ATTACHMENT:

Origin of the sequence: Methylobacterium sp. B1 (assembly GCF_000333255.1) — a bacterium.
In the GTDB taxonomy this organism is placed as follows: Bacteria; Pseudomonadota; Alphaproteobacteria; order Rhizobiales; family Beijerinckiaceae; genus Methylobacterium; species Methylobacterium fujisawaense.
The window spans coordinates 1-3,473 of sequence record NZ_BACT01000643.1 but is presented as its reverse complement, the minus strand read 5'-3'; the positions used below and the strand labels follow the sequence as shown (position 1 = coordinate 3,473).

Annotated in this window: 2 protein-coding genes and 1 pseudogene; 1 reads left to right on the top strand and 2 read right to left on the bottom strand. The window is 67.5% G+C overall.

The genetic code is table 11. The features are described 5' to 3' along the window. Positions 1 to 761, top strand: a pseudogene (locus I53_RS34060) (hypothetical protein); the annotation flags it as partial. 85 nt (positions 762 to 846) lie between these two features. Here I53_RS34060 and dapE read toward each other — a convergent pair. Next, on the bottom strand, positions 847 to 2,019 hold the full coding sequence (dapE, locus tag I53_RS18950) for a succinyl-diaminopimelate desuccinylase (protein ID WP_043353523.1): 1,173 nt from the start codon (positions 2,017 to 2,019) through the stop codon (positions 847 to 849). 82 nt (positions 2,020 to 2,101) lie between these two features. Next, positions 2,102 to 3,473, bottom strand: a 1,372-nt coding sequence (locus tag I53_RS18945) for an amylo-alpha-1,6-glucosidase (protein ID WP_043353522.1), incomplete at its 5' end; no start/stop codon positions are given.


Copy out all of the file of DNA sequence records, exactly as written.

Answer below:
Origin of the sequence: Methylobacterium sp. B1 (assembly GCF_000333255.1) — a bacterium.
In the GTDB taxonomy this organism is placed as follows: Bacteria; Pseudomonadota; Alphaproteobacteria; order Rhizobiales; family Beijerinckiaceae; genus Methylobacterium; species Methylobacterium fujisawaense.
The window spans coordinates 1-3,473 of sequence record NZ_BACT01000643.1 but is presented as its reverse complement, the minus strand read 5'-3'; the positions used below and the strand labels follow the sequence as shown (position 1 = coordinate 3,473).

Annotated in this window: 2 protein-coding genes and 1 pseudogene; 1 reads left to right on the top strand and 2 read right to left on the bottom strand. The window is 67.5% G+C overall.

The genetic code is table 11. The features are described 5' to 3' along the window. Positions 1 to 761, top strand: a pseudogene (locus I53_RS34060) (hypothetical protein); the annotation flags it as partial. 85 nt (positions 762 to 846) lie between these two features. Here I53_RS34060 and dapE read toward each other — a convergent pair. Next, on the bottom strand, positions 847 to 2,019 hold the full coding sequence (dapE, locus tag I53_RS18950) for a succinyl-diaminopimelate desuccinylase (protein ID WP_043353523.1): 1,173 nt from the start codon (positions 2,017 to 2,019) through the stop codon (positions 847 to 849). 82 nt (positions 2,020 to 2,101) lie between these two features. Next, positions 2,102 to 3,473, bottom strand: a 1,372-nt coding sequence (locus tag I53_RS18945) for an amylo-alpha-1,6-glucosidase (protein ID WP_043353522.1), incomplete at its 5' end; no start/stop codon positions are given.